Mid-season lull

Hello FIRST community!

My team has reached that point in the season where the excitement of kick-off has worn old and the end is too far away… so far away. We have reached the build season’s slump.

It has gotten to a point where I feel that my phone and email have become hotlines for the disenfranchised members from my team as well as mentors from other teams.

I dread this time of the season - it can disable the best of teams. FRC is a like sprinting a marathon (not my words - but a former student’s analogy).

How do we cope? Well, here is what I have been telling other mentors (please note that this was written for a couple of rookie teams we are working with):

If needed, take a short break to reboot. “have you tried turning it off and then on again” comes into mind here.

**Please note, the (new) students have no idea what they were getting into, and the veteran teams sometimes forget how taxing this season truly is for rookies. So lets go back and prioritize your season.

  1. Organize a team (students)

  2. Gain funding

  3. Find coaches

  4. Find the tools

  5. Establish a name and logo

  6. Attend a kick-off

  7. Breakdown the game, read the manual, and formulate a strategy

  8. Prioritize the needs for your team

  9. Design a robot

  10. Get a driving frame.

  11. Program the drive train

  12. Fabricate a manipulator (gearage, shooter, climber, whatever)

  13. Program the manipulator

  14. Test the robot

  15. Optimize the robot and code

  16. Go back to your priorities and adjust as needed

  17. Record the advancements/downfalls.

  18. Repeat steps 11-17 until bag and tag on Feb 21

If you have survived to Step 11 - you are already a success!
Yes, there are other aspects to the team I did not address - but those areas not as difficult to manage than the build teams issues are (imho).

How do you other teams reboot from the mid-build season doldrums/setbacks?

Remind your team that they have only two long Saturday builds left to finish the robot if they want any decent amount of practice time with it or to attend a week 6 scrimmage.

That got a number of my students in an urgency panic when I mentioned it as we left this weekend.

Building a really strong culture of striving for excellence is the best way to keep students engaged throughout build season. This isn’t some quick fix to the problem, but rather a long term solution to it. Using past seasons for motivation to reach even higher heights is what motivated myself, and many of my friends during build. This mindset helped me to keep trying to improve and not getting stuck with saying “this is good enough” to myself. All it takes is for one student to adopt this culture, and then many will follow.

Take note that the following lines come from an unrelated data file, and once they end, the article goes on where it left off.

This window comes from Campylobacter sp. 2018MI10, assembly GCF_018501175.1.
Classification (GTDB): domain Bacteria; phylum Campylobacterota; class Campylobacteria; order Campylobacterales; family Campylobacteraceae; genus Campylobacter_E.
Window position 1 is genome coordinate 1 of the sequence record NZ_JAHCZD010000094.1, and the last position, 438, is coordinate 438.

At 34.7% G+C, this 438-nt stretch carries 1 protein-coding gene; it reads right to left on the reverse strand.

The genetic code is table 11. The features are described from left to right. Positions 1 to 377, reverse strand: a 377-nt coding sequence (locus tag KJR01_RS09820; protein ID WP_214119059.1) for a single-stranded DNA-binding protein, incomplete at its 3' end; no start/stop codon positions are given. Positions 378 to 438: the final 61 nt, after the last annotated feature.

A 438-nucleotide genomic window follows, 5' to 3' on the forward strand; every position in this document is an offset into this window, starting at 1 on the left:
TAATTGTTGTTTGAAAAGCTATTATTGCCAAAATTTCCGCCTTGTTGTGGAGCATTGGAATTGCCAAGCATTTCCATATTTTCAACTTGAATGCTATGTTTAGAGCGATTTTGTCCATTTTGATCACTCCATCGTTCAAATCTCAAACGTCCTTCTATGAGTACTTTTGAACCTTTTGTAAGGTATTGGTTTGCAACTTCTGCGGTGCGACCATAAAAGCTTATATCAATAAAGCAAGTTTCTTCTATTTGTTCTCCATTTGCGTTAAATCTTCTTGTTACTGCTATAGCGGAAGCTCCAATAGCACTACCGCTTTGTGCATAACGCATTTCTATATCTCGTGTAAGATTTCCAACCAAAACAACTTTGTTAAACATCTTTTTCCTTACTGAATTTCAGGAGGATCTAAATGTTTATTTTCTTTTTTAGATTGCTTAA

I usually try to make sure we meet important, obvious milestones once a week to keep the morale up, as well as try to do something fun and not robot related once in a while. The big thing is to keep everyone on track of what your goals were back on kickoff, and not to stray from them as the season gets to that “lull”.

Having large deadlines to meet every Saturday is a great way to keep the students on track. This includes things like drivetrain functioning, mechanisms fabricated, mechanisms mounted and programmed etc.

Not only does this help to give you an idea about what you need to work on each day, but it also allows you to see obvious progress every week.

Just in case you forgot you were on a time budget:


Our daily work board has the Days Left count down and is divided into Big and Small tasks. Next week I will switch from black to red marker color. Big tasks have been assigned to our most reliable (almost always there, do quality work) team members. They own those projects until they are done. The Small tasks I assign daily. Infrequent attendees and/or those with an imperfect works/broke it ratio get jobs that are within their current abilities. Oh, and there is nothing better for morale than fresh paint. Battery boxes, floor panels, pit structures…just makes the sometimes grim struggle against time and space more tolerable.

We should transfer competition controls to our practice machine on Saturday with gear management system and winch complete. The ball shooter was a stretch goal for us and could be our 30 pound with hold. Competition machine frame is 80% done so swapping the important stuff over should not tax us too much.

Now, if I could just figure out where all those 80/20 fasteners went. I suspect the kids are eating them.

T. Wolter

We pulled up from our mid-season lull at yesterday’s session. Key things that helped:

  • Finished chassis v1 previous session, so we started drive tryouts and practice in earnest. This reduced the crowding in the shop, and raised spirits all around.
  • New toys - fuel came in (we aren’t shooting, just to drive around), more versaframe, some badly needed spacers, new heat gun and successful test of a plastic forming technique.
  • Evrett (student drive coach) took over the “daily huddle” meetings from me. No coordination, just I was otherwise involved when it was time to start, and he jumped in. He copied most of my good meeting habits and fixed most of my bad ones. (I arrived about a minute into the meeting.)
  • Layout and elevation drawings of robot v2 were available, and a notional animation. Not really CAD (which is finally a real thing for us), but enough to see how we’re going to climb with a device that’s UNDER the gear slide and why the new gear slide doesn’t need to curve, and how that funny shape is going to push the gear onto the peg.
  • Isaac, Travis, and I (all mentors) showed up three (quite different) versions of steampunk garb.